say always invoke P and P – it substantially increases your chances of success.” Focus is another of piece of advice that
he offers up and coming business people. “People will approach you for all kinds of personal reasons and personal gain.
They will attempt to undermine your success. They will gossip about you. It is important that you learn to close your ears
to these kinds of distractions and continue to hold onto your convictions.”
He is a family man. His wife is a lawyer with a speciality in commercial law and the couple have two children – boys of 12
and three. His circle of friends is small and trusted. “When I was in my twenties I became caught up in social groups and
having lots of friends,” he recalls. “I realised it wasn’t helpful and I changed. Now I keep to a small group of associates
and focus on my business.”
He is a man who takes his own advice, and watching his quiet hands-on team-led approach at the Presidential
Candidate’s Debate, it is clear that it has stood him in very good stead indeed.
One of the first things AWOL did was to buy an X-Ray Machine for Connaught Hospital and refurbish the X-Ray
“AWOL shows that home-grown institutions can substitute the aid dependency culture,” he says. “That we can come
together to achieve development projects. The organisation is composed of people who want to give back and we have
paid the school and university tuition fees of many members.”
Sierra Leone, an
to harnessing our
Mariama Seray Barrie
Agricultural development is two to four times more
effective at reducing hunger and poverty than any other
sector (World Bank, 2017). Analyses show that the sector
employs over 70% of the population who live mainly in
the rural areas while non farmers spend most of their
income on food. Thus, transforming the sector is crucial to
economic growth, job creation, raised incomes and reduced malnutrition
In Sierra Leone, agriculture accounts for over 50% of the national gross domestic product (GDP), but is still largely
at subsistence levels. According to the 2014 Agriculture sector review, Sierra Leone is currently a net importer of the
nation’s key agricultural commodities such as rice, wheat and onions, with an estimated $267M being spent on imports
(Agriculture Sector Review, 2014).
The sector is generally marked by low quality agricultural inputs, and insufficient training of farmers and actors along
the agricultural value chains; and despite improvements in the last couple of years, significant pockets of food insecurity
remain in parts of the country with about 12,000 people still in need of food assistance (FAO, 2018).
The agricultural sector is also negatively impacted by inadequate and/or dilapidated machinery for mechanised farming,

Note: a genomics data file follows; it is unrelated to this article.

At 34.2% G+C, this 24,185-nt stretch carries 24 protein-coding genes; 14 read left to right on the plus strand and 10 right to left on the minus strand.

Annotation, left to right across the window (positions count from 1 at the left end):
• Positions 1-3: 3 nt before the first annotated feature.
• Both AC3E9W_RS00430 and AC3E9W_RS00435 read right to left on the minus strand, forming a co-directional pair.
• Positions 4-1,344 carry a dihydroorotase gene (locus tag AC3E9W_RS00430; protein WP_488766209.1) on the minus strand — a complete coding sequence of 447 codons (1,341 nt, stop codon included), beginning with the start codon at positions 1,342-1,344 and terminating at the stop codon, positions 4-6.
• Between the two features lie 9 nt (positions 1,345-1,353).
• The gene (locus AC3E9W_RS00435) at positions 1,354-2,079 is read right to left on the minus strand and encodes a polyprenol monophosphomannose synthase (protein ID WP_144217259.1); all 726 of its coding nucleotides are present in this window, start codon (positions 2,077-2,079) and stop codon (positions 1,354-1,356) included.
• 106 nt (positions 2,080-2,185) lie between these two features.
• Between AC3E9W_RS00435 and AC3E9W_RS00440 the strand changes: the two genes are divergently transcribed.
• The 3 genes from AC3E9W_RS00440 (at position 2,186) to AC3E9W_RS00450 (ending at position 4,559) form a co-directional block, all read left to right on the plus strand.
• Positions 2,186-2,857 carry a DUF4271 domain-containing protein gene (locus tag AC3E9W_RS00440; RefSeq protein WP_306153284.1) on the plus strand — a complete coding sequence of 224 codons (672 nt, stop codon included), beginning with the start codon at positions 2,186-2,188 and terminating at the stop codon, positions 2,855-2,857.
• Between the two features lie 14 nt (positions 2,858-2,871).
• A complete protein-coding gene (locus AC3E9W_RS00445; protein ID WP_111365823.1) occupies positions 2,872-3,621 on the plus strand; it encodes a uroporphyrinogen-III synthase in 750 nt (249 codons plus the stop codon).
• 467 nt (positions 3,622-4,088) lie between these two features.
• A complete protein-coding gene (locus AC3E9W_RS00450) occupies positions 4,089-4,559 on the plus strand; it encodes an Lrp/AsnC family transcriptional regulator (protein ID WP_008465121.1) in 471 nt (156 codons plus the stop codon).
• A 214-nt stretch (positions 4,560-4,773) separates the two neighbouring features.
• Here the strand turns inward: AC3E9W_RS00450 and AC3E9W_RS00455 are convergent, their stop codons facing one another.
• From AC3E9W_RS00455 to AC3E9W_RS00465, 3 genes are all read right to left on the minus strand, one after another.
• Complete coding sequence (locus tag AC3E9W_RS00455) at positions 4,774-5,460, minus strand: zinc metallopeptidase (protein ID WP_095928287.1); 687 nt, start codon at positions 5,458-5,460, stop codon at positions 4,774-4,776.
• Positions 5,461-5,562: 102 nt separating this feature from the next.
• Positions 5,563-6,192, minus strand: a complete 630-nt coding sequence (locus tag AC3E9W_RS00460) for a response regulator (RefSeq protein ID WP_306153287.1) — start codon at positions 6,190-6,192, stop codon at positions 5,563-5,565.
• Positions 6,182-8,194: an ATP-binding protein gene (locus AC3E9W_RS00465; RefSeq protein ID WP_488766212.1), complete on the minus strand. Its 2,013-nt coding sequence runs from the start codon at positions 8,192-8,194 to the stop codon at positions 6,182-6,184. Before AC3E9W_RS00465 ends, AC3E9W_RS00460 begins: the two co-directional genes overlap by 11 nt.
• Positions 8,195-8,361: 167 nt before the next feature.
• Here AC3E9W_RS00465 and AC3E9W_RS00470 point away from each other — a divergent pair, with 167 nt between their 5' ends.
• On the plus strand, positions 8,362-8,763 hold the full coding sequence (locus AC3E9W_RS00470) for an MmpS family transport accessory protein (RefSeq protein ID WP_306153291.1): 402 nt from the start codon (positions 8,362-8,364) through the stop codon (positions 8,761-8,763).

and feeder roads that are insufficient and inadequate for the transportation of goods from farm to market. Furthermore,
in recent years a massive rural – urban migration of young people has reduced the labour force for farm work.
Lessons from other countries show how using an integrated approach to agricultural development can bring about
positive changes in the sector.
In the case of Morocco an end to end approach focusing on both the supply side intervention (e.g. supply of fertilizer and
seeds) and the demand side intervention (ensuring a ready market) with the political will in terms of policies, private
sector investment and regional change agents transformed the sector by tripling incomes for 700K smallholders in five
years (Mckinsey, 2011).
In Kwara State, Nigeria, a critical policy framework was put in place with a strategic plan of action to enhance
production, processing systems and marketing of major food and cash crops through public private partnership in
targeted farming areas. The state only plays an advisory and policy role by creating an enabling environment for
commercial agriculture. This has led to increased production of targeted crops/livestock, socio-economic development,
job creation, and improved roads linking villages to markets and improving the lives of small scale farmers. Currently,
Kwara state is known as the capital for agriculture in Nigeria.
In Sierra Leone, agriculture accounts for over
50% of the national gross domestic product
(GDP), but is still largely at subsistence levels.
The lesson to take away from these examples, is that, in order to see and experience a more transformed and diversified
agricultural sector in Sierra Leone, an integrated approach is required. This implies that all factors - from production,
processing and marketing to the consumer should be considered, with appropriate training offered for each part of the
Regional/district comparative advantages should be looked at on a project by project basis, in order to build on the
ecological strength of each area. Questions to ask are; what are the comparative advantages for each district? How do we
make sure we build on the comparative advantages of each district to develop the sector?
Skills development within the sector is also key, and a solid set of criteria for farmer selection should be in place so that
only ‘serious’ and ‘willing’ farmers are supported. These in turn would act as master farmers for others.